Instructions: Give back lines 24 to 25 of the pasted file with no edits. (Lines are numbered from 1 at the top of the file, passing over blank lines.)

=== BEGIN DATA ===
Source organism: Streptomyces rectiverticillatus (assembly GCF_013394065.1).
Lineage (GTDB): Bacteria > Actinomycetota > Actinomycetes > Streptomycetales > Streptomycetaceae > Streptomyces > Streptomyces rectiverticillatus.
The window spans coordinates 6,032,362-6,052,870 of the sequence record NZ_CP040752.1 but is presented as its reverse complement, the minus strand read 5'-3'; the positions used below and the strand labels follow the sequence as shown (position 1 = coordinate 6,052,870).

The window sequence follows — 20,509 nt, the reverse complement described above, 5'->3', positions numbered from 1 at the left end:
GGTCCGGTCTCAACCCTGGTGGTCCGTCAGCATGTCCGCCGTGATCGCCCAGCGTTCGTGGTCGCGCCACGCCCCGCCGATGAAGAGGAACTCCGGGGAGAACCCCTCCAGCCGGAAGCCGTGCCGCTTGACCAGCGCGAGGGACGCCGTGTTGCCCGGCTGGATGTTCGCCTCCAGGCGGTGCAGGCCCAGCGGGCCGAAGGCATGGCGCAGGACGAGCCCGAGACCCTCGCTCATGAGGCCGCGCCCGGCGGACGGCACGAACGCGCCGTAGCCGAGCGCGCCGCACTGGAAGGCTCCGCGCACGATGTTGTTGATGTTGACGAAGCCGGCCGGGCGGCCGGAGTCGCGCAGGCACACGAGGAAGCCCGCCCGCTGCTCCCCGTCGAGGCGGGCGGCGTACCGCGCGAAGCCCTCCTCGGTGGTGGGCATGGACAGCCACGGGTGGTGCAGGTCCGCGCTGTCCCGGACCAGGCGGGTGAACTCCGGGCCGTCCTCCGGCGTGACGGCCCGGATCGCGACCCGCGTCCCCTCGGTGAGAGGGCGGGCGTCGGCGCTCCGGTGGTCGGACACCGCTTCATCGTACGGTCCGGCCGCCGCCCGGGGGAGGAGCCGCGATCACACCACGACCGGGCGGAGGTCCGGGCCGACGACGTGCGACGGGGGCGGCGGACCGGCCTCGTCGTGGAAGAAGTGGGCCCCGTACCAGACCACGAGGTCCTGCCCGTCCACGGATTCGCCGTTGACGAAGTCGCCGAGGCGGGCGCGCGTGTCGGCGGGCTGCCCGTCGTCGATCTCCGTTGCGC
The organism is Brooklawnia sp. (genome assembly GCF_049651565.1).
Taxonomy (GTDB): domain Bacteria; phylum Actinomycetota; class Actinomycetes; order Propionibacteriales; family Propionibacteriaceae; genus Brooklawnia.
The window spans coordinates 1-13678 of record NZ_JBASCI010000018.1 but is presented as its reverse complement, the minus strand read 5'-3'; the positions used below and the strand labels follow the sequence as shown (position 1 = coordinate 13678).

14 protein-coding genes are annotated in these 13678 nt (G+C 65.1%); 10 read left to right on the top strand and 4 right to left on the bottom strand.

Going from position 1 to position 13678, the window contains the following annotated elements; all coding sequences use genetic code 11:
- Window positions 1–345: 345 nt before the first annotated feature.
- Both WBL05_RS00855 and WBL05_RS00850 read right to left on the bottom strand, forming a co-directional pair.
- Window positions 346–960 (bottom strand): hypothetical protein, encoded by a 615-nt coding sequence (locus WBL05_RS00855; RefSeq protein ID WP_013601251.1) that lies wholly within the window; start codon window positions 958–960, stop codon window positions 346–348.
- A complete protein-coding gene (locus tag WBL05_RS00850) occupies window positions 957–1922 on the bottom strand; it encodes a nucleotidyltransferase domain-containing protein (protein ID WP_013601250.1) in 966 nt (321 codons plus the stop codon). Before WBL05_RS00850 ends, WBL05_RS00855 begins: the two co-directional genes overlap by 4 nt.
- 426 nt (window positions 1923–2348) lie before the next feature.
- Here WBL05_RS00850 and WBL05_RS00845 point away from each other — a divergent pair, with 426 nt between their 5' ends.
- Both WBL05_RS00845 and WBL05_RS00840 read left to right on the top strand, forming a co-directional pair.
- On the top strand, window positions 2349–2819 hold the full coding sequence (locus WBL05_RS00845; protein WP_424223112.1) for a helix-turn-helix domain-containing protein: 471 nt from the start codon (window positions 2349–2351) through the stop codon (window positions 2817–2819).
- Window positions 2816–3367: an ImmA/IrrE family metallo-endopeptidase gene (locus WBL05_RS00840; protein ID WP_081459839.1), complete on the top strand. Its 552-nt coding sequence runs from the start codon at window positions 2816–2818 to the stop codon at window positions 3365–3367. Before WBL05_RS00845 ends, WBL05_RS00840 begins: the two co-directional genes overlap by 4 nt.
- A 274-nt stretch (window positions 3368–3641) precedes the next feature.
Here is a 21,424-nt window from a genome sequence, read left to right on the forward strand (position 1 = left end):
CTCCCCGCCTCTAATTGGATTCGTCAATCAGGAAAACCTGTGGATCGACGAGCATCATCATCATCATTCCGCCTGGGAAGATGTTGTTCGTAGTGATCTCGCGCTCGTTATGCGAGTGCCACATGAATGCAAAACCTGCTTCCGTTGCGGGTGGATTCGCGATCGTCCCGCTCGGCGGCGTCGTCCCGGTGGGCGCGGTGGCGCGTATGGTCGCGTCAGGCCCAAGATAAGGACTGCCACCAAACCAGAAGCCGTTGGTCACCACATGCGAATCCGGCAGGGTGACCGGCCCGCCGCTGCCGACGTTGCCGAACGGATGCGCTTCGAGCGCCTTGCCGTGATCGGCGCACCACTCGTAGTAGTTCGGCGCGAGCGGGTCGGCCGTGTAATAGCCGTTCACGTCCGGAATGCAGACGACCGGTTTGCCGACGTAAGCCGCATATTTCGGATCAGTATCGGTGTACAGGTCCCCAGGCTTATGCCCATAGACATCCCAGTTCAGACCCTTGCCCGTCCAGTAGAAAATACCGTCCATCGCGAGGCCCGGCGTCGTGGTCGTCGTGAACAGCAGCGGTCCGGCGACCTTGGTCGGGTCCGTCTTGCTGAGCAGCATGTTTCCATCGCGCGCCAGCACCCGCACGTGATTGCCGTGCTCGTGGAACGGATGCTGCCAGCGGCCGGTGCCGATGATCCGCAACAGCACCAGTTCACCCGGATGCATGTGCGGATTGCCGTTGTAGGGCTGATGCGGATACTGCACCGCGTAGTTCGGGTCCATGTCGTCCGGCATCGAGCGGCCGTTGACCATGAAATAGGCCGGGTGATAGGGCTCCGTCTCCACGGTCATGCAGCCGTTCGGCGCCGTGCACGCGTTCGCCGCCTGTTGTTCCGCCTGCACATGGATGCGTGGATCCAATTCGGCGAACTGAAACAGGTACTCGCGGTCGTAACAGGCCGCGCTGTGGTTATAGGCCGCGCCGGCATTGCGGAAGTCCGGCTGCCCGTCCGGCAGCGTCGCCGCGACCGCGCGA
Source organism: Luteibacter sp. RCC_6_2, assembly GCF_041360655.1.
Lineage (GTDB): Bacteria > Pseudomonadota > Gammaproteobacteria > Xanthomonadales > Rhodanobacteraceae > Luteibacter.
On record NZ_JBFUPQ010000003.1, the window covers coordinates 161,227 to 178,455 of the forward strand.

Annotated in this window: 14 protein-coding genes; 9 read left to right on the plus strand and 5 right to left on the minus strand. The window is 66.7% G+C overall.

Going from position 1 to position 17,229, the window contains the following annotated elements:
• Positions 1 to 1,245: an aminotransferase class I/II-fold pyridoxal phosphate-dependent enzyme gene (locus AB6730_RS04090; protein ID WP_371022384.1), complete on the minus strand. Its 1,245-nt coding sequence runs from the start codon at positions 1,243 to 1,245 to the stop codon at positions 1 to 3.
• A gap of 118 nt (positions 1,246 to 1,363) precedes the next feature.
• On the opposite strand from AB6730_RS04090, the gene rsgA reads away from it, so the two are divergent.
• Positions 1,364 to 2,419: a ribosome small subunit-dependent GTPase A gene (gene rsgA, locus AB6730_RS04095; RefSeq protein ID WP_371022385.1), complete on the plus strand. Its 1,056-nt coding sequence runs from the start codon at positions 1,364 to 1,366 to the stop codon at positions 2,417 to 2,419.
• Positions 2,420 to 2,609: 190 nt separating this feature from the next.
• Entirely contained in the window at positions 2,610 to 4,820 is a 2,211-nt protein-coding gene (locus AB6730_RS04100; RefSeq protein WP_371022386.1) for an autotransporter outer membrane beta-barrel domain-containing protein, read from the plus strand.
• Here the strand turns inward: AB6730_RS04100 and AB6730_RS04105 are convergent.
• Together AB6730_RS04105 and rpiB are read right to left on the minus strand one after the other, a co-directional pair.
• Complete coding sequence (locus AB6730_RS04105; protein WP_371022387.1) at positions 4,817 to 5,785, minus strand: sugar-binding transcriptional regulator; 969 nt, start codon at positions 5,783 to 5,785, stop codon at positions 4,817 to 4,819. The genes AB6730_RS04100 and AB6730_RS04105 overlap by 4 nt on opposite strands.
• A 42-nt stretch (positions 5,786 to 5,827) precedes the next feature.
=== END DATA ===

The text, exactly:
Lineage (GTDB): Bacteria > Pseudomonadota > Gammaproteobacteria > Xanthomonadales > Rhodanobacteraceae > Luteibacter.
On record NZ_JBFUPQ010000003.1, the window covers coordinates 161,227 to 178,455 of the forward strand.